November 15 Philip and I began discussing the next album during a day off in Maine - what
kind of production team do I need? Where do I want to record? What will the feel be? Will we
try to amplify what we'd done with God & the FBI, or go in an entirely new direction?
Most important, what are the songs? About the only things I know for sure are that I want it
to be simple, I want upright bass, and I want to cut at home in Nashville. I also know I'm not
going to have a hit record, and for the first time I'm funding, and owning, the project forever -
but do I want that to affect it creatively?
December Start making notes about what I want for this record. I know from the things that
have irritated me on other peoples' albums these past few years that I want short intros; none of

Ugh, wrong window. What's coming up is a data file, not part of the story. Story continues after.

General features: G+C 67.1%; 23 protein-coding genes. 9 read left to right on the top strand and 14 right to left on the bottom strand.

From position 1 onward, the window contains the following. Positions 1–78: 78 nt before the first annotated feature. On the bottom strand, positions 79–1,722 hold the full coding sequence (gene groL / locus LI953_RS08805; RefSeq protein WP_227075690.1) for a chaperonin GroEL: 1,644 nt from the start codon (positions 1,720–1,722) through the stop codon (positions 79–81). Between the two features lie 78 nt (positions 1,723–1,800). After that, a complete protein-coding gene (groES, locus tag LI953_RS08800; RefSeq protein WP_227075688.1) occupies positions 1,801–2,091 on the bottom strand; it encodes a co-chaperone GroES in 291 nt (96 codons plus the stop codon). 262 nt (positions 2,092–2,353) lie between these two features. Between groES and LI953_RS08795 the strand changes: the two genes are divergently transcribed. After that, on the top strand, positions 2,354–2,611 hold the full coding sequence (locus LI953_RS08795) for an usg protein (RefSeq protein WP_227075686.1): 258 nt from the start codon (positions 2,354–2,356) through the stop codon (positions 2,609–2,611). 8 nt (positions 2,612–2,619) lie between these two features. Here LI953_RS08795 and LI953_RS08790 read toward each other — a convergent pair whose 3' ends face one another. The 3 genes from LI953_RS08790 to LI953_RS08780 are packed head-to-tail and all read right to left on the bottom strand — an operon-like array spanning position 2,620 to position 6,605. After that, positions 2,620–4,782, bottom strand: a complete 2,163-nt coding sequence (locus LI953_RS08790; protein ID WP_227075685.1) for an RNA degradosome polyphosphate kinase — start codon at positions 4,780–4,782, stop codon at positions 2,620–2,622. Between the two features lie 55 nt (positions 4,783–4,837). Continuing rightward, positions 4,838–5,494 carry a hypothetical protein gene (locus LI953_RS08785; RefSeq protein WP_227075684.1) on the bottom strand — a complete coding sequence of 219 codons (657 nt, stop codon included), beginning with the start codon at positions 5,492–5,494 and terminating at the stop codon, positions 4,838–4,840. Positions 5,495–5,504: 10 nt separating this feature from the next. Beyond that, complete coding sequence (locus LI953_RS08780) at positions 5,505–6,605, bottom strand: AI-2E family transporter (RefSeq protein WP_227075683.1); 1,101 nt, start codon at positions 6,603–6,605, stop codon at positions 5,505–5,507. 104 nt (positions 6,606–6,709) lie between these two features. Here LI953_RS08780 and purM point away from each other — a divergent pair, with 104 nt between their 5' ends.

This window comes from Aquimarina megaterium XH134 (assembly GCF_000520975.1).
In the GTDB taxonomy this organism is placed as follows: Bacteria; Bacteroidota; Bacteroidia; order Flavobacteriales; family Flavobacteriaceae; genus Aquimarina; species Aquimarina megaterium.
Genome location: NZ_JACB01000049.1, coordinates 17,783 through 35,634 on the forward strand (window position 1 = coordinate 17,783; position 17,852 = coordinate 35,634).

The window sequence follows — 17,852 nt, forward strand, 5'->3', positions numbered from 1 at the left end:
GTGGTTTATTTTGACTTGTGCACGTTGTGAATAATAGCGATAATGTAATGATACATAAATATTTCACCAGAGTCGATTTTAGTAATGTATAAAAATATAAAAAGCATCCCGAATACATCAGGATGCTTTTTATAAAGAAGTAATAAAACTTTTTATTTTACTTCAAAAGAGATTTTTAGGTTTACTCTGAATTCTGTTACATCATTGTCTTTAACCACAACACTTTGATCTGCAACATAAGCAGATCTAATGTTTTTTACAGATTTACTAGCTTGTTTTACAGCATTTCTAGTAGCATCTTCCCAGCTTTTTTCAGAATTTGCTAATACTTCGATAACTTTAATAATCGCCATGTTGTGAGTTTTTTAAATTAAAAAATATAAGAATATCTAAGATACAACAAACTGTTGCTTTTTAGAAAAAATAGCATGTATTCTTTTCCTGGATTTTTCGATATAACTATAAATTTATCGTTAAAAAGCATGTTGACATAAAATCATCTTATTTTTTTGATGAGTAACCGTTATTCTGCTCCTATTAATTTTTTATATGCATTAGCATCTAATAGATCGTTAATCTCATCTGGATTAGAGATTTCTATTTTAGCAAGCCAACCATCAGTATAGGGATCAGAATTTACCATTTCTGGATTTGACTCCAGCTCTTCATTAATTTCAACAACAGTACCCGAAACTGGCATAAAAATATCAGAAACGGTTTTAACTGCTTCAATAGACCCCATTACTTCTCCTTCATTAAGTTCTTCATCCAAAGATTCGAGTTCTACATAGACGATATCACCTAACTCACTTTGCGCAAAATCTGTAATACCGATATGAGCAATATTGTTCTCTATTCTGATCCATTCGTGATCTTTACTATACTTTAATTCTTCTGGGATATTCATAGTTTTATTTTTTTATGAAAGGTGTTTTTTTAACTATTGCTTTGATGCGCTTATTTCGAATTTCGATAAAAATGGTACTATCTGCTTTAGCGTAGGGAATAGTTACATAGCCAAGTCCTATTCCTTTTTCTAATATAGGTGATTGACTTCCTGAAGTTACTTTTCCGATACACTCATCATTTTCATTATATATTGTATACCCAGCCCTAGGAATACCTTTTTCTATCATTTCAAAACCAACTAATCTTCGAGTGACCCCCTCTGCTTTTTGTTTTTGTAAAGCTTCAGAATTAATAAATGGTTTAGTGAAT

that extended 60's stuff. As few fades as possible; I'd like the tracks to end the way the songs
end, where it makes sense. A band that combines all my backgrounds - pop, jazz, and folk, with
some classical thrown in. To be able to take my time, for once, to have time to listen and
re-listen and make changes and add and subtract. I do not want any drama, big arguments,
stupid egos. Since I don't even have a record company right now, I realize I can do exactly as I
want, and I resolve to succeed - or fail - on my own instincts. Most of all, I know the whole
album needs to be song centered, more than any other record I've done. The songs need to be
wonderful, and simple. For some reason, simplicity keeps coming back to me.
January I enter 2003 thinking I need to get some songs finished for the next album, and
I have very limited time. The 2003 projects schedule includes 5 weeks of touring, editing a very
large science fiction anthology, writing three stories of my own on deadline, creating the live
double CD set from over 300 possible track choices, and somehow writing and recording my next
studio album. I've rarely been comfortable trying to write an album's worth of material to